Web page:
Navajo-Hopi Nations,Flagstaff & Winslow News
Fri, Sept. 18

Zuni carver Mike Tucson shares beauty of fetish tradition

Zuni fetish carver Mike Tucson carves a piece of jet that will become a wolf during a cultural demonstration at Desert View Watchtower in Grand Canyon National Park. (Erin Ford/WGCN)

Zuni fetish carver Mike Tucson carves a piece of jet that will become a wolf during a cultural demonstration at Desert View Watchtower in Grand Canyon National Park. (Erin Ford/WGCN)

GRAND CANYON, Ariz. — Who do you call on when you need a little shot of strength, self-reliance or wisdom? For many, it’s a tiny animal totem infused with one or many special attributes and is said to convey those helpful properties to the carrier.

They’re called fetishes, and the people of Zuni Pueblo in New Mexico have been carving them for centuries. They are infused with the tribe’s spiritual beliefs, and each detail has meaning in itself, from the stone used to carve the piece to the color and animal represented.

Frank Hamilton Cushing documented the art of Zuni fetish carving in 1881, and he described the art of Zuni fetish making as a combination of colors, cardinal directions and animal protectors or hunters. Each direction — North, South, East, West, Above and Below — is associated with a color: yellow, red, white, blue, multi-colored and black, respectively. That combination of directions and colors is then associated with an animal protector: the mountain lion, badger, wolf, bear, mole and eagle. A variety of traits was ascribed to each animal. The bear, one of the oldest and most traditional fetishes, represents strength, introspection and the spiritual journey through life. He also has healing powers.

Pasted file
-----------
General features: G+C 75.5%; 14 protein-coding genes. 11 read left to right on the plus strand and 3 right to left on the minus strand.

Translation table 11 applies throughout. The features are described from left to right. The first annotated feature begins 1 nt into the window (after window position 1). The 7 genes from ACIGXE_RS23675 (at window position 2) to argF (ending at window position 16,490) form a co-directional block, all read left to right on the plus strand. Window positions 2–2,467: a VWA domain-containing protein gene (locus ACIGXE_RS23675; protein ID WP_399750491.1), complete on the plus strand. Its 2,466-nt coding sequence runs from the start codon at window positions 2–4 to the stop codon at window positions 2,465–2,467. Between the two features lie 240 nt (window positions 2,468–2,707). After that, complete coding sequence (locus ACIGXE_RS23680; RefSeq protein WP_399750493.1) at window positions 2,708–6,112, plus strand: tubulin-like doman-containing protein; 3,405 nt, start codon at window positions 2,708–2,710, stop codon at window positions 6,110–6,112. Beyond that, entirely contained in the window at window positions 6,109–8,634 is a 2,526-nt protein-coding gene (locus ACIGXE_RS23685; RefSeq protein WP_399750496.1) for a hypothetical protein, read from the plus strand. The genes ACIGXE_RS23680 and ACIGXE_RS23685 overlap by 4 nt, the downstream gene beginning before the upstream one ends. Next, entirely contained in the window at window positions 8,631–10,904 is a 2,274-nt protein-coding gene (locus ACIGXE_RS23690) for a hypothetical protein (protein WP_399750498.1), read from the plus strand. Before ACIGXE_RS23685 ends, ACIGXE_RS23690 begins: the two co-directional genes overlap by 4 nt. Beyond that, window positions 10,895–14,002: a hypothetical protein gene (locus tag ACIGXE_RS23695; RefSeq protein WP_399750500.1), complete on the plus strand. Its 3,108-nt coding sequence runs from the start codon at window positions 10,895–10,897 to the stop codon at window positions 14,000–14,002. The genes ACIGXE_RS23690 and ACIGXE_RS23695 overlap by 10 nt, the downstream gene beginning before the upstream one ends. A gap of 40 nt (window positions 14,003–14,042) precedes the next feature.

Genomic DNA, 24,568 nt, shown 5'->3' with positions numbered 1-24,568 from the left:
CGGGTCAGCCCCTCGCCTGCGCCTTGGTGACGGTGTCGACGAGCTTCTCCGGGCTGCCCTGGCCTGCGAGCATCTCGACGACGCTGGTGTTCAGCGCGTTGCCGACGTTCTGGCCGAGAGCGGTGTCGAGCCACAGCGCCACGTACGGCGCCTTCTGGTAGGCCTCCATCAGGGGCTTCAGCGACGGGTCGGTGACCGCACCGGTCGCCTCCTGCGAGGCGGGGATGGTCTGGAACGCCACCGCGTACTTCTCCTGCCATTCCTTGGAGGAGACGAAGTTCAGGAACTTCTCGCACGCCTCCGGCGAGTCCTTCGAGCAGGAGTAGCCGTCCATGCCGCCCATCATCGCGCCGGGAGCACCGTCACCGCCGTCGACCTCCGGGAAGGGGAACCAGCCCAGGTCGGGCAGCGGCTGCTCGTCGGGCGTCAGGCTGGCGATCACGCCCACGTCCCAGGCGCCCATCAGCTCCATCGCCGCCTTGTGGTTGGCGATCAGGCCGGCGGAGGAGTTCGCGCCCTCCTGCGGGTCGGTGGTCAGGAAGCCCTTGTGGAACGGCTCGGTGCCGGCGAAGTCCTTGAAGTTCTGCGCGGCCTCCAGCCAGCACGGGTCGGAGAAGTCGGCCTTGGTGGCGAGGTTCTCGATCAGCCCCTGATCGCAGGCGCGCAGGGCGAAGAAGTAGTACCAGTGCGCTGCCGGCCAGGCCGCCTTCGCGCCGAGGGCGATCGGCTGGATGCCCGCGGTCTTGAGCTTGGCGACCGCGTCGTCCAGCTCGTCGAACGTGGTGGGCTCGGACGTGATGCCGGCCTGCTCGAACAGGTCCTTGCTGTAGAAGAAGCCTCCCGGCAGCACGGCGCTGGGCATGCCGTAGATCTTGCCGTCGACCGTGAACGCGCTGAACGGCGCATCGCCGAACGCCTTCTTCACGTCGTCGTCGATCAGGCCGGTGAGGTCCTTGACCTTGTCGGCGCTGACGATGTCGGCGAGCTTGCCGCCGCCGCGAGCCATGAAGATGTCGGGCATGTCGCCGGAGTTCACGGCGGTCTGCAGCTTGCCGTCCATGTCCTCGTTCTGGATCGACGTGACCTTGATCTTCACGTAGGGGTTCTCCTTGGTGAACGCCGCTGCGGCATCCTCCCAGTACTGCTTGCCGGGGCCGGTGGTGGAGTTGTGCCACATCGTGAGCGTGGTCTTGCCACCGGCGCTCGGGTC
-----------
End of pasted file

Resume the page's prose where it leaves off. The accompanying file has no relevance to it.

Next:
Mike Tucson, a member of Zuni Pueblo, has been carving fetishes for over 25 years.

“I started carving them when I was in middle school,” he said. “It’s mostly self-taught from my friend’s older brother. He was (carving) after school when I was over there and we started joining in.”

Although he makes and sells them as part of the cultural demonstrator series at Grand Canyon National Park’s Desert View Watchtower, Tucson says it’s mostly a hobby for him — something he does after work.

Some of the pieces he brought with him include wolves, bears, eagles, and even a frog and elephant. Elephants aren’t traditionally part of the Zuni culture, but like most other modern carvers, Tucson creates some animal fetishes simply because he and others like them.

Tucson primarily uses jet and elk antler for his carvings. Tucson said the jet is easy to work with because it’s a fairly soft mineral, it’s light and it’s easy to work with hand tools for the fine details. He starts by sawing off small chunks of jet and shaping them with a grinder. Tucson said he doesn’t use any particular pattern to craft the animal.

“I just look at it (the material) and visualize what I want it to look like,” he said.

Once the stone is shaped the way he wants it, Tucson polishes it to a glossy shine and then begins work on the fine details. The detail work is done with a dremel tool, creating legs, tails and fur. Traditionally, the fetishes will have eyes inset with turquoise, a sacred stone to the Zunis.

Although other Native tribes also carve fetishes, Zuni fetishes are some of the most well-known. According to Cushing, they Zuni people often bartered with neighboring tribes like the Navajo, even making fetishes of animals not necessarily connected to Zuni culture, like the horse, which was particularly sought after.

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